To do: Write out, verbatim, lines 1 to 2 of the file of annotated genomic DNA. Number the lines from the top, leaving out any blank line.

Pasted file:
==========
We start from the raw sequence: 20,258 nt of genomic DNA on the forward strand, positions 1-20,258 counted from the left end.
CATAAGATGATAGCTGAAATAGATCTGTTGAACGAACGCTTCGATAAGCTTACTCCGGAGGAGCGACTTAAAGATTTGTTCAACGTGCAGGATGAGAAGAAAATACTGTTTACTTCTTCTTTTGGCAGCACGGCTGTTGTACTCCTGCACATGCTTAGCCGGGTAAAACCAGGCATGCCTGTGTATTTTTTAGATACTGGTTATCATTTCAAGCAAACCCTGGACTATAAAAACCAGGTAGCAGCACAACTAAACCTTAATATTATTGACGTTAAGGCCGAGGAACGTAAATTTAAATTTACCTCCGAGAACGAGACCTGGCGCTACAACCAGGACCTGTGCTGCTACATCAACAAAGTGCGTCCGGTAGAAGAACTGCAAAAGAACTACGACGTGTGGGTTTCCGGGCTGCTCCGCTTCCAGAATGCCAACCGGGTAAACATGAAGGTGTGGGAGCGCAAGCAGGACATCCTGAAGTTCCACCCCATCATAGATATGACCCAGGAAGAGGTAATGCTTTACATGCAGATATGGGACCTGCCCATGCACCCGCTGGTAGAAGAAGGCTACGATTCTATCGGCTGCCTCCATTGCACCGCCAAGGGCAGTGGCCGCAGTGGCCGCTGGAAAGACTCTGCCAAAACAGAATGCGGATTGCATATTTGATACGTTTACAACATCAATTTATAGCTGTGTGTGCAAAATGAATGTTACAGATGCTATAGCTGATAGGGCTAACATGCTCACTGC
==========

We start from the raw sequence: 20,258 nt of genomic DNA on the forward strand, positions 1-20,258 counted from the left end.
CATAAGATGATAGCTGAAATAGATCTGTTGAACGAACGCTTCGATAAGCTTACTCCGGAGGAGCGACTTAAAGATTTGTTCAACGTGCAGGATGAGAAGAAAATACTGTTTACTTCTTCTTTTGGCAGCACGGCTGTTGTACTCCTGCACATGCTTAGCCGGGTAAAACCAGGCATGCCTGTGTATTTTTTAGATACTGGTTATCATTTCAAGCAAACCCTGGACTATAAAAACCAGGTAGCAGCACAACTAAACCTTAATATTATTGACGTTAAGGCCGAGGAACGTAAATTTAAATTTACCTCCGAGAACGAGACCTGGCGCTACAACCAGGACCTGTGCTGCTACATCAACAAAGTGCGTCCGGTAGAAGAACTGCAAAAGAACTACGACGTGTGGGTTTCCGGGCTGCTCCGCTTCCAGAATGCCAACCGGGTAAACATGAAGGTGTGGGAGCGCAAGCAGGACATCCTGAAGTTCCACCCCATCATAGATATGACCCAGGAAGAGGTAATGCTTTACATGCAGATATGGGACCTGCCCATGCACCCGCTGGTAGAAGAAGGCTACGATTCTATCGGCTGCCTCCATTGCACCGCCAAGGGCAGTGGCCGCAGTGGCCGCTGGAAAGACTCTGCCAAAACAGAATGCGGATTGCATATTTGATACGTTTACAACATCAATTTATAGCTGTGTGTGCAAAATGAATGTTACAGATGCTATAGCTGATAGGGCTAACATGCTCACTGC